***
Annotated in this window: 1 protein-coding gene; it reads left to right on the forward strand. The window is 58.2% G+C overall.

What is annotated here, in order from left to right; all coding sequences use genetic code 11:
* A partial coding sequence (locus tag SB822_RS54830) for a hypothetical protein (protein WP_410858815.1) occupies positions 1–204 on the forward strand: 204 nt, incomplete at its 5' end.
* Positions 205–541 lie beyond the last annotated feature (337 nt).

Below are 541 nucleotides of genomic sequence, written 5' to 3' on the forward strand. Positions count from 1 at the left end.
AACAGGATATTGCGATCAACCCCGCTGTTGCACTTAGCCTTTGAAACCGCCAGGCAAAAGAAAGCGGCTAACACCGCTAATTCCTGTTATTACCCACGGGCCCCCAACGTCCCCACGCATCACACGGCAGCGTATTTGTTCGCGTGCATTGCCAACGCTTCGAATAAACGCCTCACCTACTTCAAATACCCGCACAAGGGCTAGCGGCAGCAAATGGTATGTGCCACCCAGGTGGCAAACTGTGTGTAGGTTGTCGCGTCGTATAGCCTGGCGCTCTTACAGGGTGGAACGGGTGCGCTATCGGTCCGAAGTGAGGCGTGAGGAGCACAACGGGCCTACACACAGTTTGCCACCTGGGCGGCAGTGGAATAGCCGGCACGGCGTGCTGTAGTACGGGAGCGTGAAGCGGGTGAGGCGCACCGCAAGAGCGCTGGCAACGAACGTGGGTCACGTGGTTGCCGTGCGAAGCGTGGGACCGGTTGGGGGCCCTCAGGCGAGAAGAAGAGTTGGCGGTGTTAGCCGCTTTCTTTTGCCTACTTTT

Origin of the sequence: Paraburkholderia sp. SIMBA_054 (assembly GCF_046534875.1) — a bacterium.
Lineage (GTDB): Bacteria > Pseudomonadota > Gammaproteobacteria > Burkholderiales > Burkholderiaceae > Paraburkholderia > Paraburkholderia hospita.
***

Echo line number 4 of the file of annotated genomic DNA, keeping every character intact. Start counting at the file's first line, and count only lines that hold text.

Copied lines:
* Positions 205–541 lie beyond the last annotated feature (337 nt).